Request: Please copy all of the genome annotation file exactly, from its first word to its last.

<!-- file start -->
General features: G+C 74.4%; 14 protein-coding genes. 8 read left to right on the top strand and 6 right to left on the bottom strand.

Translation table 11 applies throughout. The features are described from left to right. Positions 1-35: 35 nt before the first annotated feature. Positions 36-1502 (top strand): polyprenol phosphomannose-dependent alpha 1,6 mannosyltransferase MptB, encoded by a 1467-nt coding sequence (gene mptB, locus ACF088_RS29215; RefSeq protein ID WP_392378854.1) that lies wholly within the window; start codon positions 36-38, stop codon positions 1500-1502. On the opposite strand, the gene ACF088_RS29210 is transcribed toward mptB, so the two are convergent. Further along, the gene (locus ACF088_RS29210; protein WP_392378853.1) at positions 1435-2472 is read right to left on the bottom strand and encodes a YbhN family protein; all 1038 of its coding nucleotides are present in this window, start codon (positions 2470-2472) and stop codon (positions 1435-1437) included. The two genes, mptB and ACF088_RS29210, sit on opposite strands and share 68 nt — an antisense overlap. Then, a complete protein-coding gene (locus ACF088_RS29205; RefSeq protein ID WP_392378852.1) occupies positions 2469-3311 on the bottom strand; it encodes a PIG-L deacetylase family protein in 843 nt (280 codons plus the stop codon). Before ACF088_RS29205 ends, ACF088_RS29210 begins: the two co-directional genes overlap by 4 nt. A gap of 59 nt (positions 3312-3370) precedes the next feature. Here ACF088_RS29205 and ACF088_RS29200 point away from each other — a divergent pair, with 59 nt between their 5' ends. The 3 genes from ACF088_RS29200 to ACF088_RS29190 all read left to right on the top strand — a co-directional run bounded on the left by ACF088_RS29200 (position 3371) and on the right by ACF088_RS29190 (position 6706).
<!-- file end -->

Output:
General features: G+C 74.4%; 14 protein-coding genes. 8 read left to right on the top strand and 6 right to left on the bottom strand.

Translation table 11 applies throughout. The features are described from left to right. Positions 1-35: 35 nt before the first annotated feature. Positions 36-1502 (top strand): polyprenol phosphomannose-dependent alpha 1,6 mannosyltransferase MptB, encoded by a 1467-nt coding sequence (gene mptB, locus ACF088_RS29215; RefSeq protein ID WP_392378854.1) that lies wholly within the window; start codon positions 36-38, stop codon positions 1500-1502. On the opposite strand, the gene ACF088_RS29210 is transcribed toward mptB, so the two are convergent. Further along, the gene (locus ACF088_RS29210; protein WP_392378853.1) at positions 1435-2472 is read right to left on the bottom strand and encodes a YbhN family protein; all 1038 of its coding nucleotides are present in this window, start codon (positions 2470-2472) and stop codon (positions 1435-1437) included. The two genes, mptB and ACF088_RS29210, sit on opposite strands and share 68 nt — an antisense overlap. Then, a complete protein-coding gene (locus ACF088_RS29205; RefSeq protein ID WP_392378852.1) occupies positions 2469-3311 on the bottom strand; it encodes a PIG-L deacetylase family protein in 843 nt (280 codons plus the stop codon). Before ACF088_RS29205 ends, ACF088_RS29210 begins: the two co-directional genes overlap by 4 nt. A gap of 59 nt (positions 3312-3370) precedes the next feature. Here ACF088_RS29205 and ACF088_RS29200 point away from each other — a divergent pair, with 59 nt between their 5' ends. The 3 genes from ACF088_RS29200 to ACF088_RS29190 all read left to right on the top strand — a co-directional run bounded on the left by ACF088_RS29200 (position 3371) and on the right by ACF088_RS29190 (position 6706).